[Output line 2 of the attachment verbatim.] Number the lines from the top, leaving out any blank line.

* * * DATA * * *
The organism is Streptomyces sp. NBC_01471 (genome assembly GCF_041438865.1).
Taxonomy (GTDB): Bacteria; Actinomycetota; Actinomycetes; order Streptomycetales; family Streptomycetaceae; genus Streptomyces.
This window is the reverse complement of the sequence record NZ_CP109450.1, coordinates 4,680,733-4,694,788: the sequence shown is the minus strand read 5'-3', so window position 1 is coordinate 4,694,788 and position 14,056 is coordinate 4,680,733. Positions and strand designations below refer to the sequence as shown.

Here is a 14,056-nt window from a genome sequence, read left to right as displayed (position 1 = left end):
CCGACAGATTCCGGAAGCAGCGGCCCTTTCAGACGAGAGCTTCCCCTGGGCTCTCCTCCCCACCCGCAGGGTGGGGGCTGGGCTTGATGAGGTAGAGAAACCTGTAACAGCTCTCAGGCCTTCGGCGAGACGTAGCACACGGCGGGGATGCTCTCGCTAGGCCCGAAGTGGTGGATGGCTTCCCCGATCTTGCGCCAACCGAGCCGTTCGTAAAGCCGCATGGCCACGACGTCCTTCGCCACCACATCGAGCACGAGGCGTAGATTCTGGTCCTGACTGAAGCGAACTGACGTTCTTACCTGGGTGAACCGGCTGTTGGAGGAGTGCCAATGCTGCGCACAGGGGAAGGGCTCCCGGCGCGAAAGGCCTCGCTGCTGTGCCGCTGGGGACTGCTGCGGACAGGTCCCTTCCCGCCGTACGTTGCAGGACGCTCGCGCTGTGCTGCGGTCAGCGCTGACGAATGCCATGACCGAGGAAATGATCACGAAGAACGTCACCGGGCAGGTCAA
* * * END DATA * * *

Taxonomy (GTDB): Bacteria; Actinomycetota; Actinomycetes; order Streptomycetales; family Streptomycetaceae; genus Streptomyces.